- Sustainability, addressing the challenges facing the planet as a whole;
- Disciplinary knowledge seen and viewed through a global lens; and
- Immersion in foreign cultures, through study abroad experiences.
The Engaging Our World curriculum also requires students to complete two engaged learning experiences. Powerful evidence shows that high impact learning practices, such as service learning, internships, study away/abroad, leadership development and student/faculty research, stimulate gains in critical thinking skills, civic and global awareness, and commitment to intellectual success. The new curriculum integrates such practices into general education in a systematic and intentional way: for example, study abroad is rewarded and encouraged, and the one-credit CORE-103 course includes a service component that emphasizes Drury's strong commitment to engagement with the community.
Engagement with diverse methods, approaches and areas of knowledge
The Engaging Our World curriculum exposes students to a broad range of knowledge, and accomplishes this in two central ways. First, students begin their academic career in thematic First-Year Experience seminars staffed by faculty from all academic divisions. These courses combine the development of key skills with an exploration of important and interesting topics, taught by faculty with expertise in these areas. Second, students take at least six credit hours in each of the four academic divisions, in courses carefully designed to develop understanding of, as well as to highlight, that discipline's specific way of knowing: a distinct way of understanding, interpreting, or studying the world. Such differences may be revealed by focusing on the questions that a discipline asks about the world, by examining the methods used to answer those questions, or by investigating the assumptions it makes about the world.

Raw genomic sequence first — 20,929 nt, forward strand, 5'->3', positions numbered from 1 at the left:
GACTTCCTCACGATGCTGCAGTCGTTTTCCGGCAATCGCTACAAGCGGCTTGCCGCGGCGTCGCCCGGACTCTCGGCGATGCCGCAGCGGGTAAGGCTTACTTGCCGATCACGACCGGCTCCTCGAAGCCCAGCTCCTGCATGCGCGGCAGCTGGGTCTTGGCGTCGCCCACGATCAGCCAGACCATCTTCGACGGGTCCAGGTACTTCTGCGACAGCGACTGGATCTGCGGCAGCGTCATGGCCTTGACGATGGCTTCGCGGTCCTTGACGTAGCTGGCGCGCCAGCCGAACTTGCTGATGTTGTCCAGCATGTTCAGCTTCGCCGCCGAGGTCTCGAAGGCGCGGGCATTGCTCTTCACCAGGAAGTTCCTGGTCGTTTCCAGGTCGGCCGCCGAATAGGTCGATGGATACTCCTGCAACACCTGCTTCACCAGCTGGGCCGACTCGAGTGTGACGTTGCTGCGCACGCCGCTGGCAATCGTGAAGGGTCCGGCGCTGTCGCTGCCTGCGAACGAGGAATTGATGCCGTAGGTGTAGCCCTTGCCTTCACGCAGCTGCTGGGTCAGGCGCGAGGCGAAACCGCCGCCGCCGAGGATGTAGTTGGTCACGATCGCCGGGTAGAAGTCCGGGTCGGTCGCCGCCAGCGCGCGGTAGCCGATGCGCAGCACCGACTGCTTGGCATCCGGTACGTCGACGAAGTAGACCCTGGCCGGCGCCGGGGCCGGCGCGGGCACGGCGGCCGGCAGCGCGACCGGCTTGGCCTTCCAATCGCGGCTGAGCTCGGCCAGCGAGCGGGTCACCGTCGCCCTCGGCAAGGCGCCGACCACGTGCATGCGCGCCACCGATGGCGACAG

Engagement with core skills necessary for professional success, lifelong learning, and ethical participation in the global community
The Engaging Our World curriculum recognizes that meaningful engagement with the world requires key skills. Development of the first set of skills – writing, oral communication and critical thinking – begins in the thematic FYE seminar and continues in the 3-credit FYE2 Foundations course. To assure mastery of more advanced writing, each student also develops proficiency as writers in their major. A second set of skills – the capacity for sound moral judgment – is developed in the sophomore-level Ethics seminar course. Third, kinesthetic and wellness skills are developed and cultivated through the EXSP 220 Personal Wellness course.
Through these four modes – Engagement with Global Challenges, Engagement with Communities, Engagement with Diverse Ways if Knowing, and Engagement with Core Skills – the Engaging Our World curriculum provides Drury students with a robust liberal arts general education that will prepare them for professional careers, engaged citizenship, and a life of learning.